Trans-European Networks – guidelines

The trans-European networks (TENs) in transport, energy and telecommunications are developed to connect the regions of the EU and to contribute to the growth of the internal market and employment. They strengthen economic, social and territorial cohesion. The trans-European transport network (TEN-T) has evolved over time, including a fundamental reform in 2013 and a major revision proposed in 2021. The energy infrastructure (TEN-E) guidelines were adapted to the European Green Deal in 2022.

Legal basis

Articles 170-172 and 194(1)(d) of the Treaty on the Functioning of the European Union (the latter for energy).

Regulation (EU) No 1315/2013 of 11 December 2013 on Union guidelines for the development of the trans-European transport network.

Regulation (EU) 2022/869 of 30 May 2022 on guidelines for trans-European energy infrastructure.

Objectives

The Maastricht Treaty gave the EU the task of establishing and developing TENs in the areas of transport, telecommunications and energy, in order to help develop the internal market, reinforce economic and social cohesion, link islands, landlocked and peripheral regions with the central regions of the EU, and bring EU territory within closer reach of neighbouring states.

Results

A. Initial guidelines and ideas

In its 1993 White Paper on Growth, Competitiveness and Employment, the Commission emphasised the fundamental importance of the TENs to the internal market, and in particular to job creation, not only through the actual construction of infrastructure, but also thanks to their subsequent role in economic development. The first priority projects (PPs) were approved in 1994.

B. Sectoral policy developments and legislative measures

1. Transport

a. 1996 TEN-T guidelines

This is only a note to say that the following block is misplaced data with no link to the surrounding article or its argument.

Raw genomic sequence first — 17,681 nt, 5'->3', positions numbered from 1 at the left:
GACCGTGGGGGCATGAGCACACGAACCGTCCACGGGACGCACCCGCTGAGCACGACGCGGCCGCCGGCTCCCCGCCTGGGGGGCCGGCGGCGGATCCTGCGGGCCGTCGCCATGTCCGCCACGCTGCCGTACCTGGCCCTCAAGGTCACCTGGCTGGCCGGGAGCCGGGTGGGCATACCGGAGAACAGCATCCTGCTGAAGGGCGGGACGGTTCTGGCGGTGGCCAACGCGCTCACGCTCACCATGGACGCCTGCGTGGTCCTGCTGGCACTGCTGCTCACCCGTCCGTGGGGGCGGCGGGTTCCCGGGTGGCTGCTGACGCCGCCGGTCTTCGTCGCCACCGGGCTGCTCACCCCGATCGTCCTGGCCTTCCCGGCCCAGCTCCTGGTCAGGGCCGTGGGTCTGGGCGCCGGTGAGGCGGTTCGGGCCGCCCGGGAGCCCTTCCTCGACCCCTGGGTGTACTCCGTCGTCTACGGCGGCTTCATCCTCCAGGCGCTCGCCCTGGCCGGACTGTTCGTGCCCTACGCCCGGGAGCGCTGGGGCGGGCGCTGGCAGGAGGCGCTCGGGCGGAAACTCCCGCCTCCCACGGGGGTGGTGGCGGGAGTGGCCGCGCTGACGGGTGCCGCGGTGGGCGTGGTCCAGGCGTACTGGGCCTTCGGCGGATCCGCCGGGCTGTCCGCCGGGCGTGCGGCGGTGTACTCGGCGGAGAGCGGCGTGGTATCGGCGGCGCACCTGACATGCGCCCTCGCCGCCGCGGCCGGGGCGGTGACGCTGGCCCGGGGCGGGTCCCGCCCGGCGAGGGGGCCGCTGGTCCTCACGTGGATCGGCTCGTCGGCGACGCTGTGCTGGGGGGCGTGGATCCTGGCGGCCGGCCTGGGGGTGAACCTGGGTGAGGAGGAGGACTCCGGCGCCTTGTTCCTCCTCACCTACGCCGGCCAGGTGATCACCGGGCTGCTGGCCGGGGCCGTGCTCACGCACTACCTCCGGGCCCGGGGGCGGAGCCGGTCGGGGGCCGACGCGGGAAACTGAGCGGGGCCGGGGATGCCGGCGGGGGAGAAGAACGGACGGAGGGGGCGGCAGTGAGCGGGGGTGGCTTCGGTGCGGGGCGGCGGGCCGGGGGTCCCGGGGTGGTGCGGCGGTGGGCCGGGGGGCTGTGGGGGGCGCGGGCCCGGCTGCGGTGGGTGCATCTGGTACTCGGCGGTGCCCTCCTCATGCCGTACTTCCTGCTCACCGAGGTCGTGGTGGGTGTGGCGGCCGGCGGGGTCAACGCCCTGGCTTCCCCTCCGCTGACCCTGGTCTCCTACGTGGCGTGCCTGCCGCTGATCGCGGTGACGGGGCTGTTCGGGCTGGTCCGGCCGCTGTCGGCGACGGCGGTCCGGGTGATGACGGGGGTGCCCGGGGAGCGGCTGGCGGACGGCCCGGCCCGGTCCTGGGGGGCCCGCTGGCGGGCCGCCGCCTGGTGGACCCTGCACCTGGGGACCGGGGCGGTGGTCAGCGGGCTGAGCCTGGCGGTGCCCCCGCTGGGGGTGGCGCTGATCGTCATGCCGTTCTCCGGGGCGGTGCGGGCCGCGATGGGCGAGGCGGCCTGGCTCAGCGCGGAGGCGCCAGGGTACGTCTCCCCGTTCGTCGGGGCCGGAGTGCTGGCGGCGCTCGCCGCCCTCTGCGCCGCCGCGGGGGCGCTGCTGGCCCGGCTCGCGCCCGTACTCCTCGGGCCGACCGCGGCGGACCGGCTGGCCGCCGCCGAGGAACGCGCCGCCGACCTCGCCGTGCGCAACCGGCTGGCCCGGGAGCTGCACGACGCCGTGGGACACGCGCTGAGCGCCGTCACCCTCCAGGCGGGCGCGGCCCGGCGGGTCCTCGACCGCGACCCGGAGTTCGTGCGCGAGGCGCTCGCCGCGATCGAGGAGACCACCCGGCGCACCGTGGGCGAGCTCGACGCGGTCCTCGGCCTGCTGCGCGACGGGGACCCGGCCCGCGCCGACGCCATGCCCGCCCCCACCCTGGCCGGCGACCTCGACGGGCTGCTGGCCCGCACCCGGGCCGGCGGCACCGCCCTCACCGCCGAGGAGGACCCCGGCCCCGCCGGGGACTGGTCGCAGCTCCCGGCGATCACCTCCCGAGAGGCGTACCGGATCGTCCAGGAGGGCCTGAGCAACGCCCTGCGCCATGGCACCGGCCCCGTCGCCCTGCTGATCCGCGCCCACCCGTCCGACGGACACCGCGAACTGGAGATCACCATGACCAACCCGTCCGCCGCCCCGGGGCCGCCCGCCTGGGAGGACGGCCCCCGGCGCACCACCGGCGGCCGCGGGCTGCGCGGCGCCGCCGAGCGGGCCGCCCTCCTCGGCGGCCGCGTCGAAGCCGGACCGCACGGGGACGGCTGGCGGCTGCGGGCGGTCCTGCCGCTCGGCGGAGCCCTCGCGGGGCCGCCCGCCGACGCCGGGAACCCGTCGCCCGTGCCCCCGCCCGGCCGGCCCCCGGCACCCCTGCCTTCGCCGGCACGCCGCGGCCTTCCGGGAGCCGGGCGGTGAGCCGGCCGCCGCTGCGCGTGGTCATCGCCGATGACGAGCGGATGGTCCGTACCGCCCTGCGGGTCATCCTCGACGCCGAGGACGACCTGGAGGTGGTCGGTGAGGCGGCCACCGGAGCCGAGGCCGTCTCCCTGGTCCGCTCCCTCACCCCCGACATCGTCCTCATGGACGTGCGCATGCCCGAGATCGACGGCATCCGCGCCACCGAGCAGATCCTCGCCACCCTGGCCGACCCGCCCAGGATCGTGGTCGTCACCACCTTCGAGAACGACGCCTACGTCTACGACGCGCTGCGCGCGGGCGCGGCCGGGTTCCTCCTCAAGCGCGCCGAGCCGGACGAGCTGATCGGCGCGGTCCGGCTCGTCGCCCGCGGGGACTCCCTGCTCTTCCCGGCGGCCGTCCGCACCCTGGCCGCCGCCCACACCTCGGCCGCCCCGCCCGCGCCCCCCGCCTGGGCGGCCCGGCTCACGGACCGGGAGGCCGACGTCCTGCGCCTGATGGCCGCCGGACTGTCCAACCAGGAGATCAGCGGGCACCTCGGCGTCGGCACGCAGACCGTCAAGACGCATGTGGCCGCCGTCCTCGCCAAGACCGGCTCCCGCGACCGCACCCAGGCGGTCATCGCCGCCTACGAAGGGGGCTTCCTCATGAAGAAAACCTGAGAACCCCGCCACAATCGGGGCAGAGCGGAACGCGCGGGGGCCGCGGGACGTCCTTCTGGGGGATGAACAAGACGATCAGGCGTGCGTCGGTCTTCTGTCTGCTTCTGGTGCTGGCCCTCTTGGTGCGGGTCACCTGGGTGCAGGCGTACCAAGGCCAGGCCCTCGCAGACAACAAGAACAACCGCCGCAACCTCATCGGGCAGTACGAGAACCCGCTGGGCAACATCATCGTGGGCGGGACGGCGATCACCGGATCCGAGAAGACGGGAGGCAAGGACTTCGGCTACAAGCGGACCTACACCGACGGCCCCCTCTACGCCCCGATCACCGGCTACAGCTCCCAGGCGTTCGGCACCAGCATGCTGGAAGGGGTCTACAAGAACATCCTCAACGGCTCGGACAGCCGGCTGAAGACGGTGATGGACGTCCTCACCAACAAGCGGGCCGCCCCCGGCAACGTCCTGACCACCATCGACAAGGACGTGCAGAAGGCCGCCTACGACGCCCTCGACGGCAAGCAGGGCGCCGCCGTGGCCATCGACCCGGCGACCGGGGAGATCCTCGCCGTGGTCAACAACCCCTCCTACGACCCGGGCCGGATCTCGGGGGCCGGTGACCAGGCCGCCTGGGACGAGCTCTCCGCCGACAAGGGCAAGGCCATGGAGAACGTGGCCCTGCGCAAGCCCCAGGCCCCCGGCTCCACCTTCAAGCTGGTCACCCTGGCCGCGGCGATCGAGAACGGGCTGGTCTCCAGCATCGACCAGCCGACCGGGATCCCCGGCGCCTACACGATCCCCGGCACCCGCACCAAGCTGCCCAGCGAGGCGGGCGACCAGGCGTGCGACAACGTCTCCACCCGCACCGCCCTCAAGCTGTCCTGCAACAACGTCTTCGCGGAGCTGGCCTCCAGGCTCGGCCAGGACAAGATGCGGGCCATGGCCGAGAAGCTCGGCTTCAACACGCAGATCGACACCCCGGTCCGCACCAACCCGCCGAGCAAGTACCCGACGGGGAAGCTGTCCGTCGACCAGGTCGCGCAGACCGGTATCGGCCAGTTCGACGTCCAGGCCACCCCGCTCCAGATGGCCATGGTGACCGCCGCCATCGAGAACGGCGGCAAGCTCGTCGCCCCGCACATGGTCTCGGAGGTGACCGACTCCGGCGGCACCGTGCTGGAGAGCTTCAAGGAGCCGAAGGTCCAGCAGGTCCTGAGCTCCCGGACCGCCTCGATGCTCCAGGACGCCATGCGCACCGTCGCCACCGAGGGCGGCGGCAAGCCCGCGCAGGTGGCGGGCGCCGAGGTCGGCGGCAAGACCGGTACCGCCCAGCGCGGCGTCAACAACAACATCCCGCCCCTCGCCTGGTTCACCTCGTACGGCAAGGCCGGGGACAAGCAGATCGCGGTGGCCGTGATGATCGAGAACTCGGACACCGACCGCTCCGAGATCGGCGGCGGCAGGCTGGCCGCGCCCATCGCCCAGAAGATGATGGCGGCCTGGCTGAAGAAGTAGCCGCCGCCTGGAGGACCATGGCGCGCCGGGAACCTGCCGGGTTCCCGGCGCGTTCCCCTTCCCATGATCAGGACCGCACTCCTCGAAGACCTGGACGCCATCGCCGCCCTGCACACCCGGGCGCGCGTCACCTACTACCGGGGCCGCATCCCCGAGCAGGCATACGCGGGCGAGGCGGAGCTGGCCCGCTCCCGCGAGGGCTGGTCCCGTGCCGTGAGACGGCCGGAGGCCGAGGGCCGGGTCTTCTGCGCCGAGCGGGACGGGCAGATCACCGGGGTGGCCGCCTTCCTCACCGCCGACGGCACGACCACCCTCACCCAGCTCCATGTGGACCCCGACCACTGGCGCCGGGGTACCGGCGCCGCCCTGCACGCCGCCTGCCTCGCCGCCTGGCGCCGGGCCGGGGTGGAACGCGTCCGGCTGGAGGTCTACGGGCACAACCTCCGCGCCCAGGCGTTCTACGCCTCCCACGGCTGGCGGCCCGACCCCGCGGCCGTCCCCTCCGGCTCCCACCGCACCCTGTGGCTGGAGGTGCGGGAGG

Decision No 1692/96/EC of 23 July 1996 on Community guidelines for the development of the trans-European transport network set out the general parameters for the overall network. It established the characteristics of the specific network for each mode of transport and identified eligible projects of common interest (PCIs) as well as PPs. Emphasis was placed on environmentally friendly modes of transport, in particular rail projects. Initially, it incorporated the 14 PCIs adopted by the Essen European Council. Decision No 1346/2001/EC of 22 May 2001 amending the TEN-T guidelines as regards seaports, inland ports and intermodal terminals completed a Community ‘transport development plan’ for all modes of transport.

b. 2004 revision of the TEN-T guidelines

The 2004 and 2007 enlargements, coupled with serious delays and financing problems, led to a thorough revision of the TEN-T guidelines. The number of PPs listed was increased to 30, all of them being required to comply with EU environmental legislation. A new concept of ‘Motorways of the Sea’ (MoS) was introduced with a view to making certain sea routes more efficient and integrating short sea shipping with rail transport.

‘European coordinators’ for particularly important projects were appointed in 2005 to act as mediators in contact with national decision-making authorities, transport operators and users, and representatives of civil society.

c. 2013 revision: integrated network, dual-layer structure (core/comprehensive) and TEN-T core network corridors

While the earlier TEN-T policy mainly supported the implementation of separate transport priority projects in the EU Member States, the 2013 revision introduced a more systematic EU-wide network approach with a common set of rules for the network’s construction and financing. The network is set up in two layers: the core network of main routes (to be completed by 2030) and the comprehensive network of connections feeding into the core network (to be completed by 2050). The core network includes nine interconnected multimodal transport corridors connecting several countries, which cover the most important long-distance transport flows and facilitate the coordinated development of the core network. Two ‘horizontal priorities’ focus on the development of maritime connections (MoS) and the installation of a common European rail traffic management system (ERTMS). The core network corridors are to be coordinated with the earlier rail freight corridors.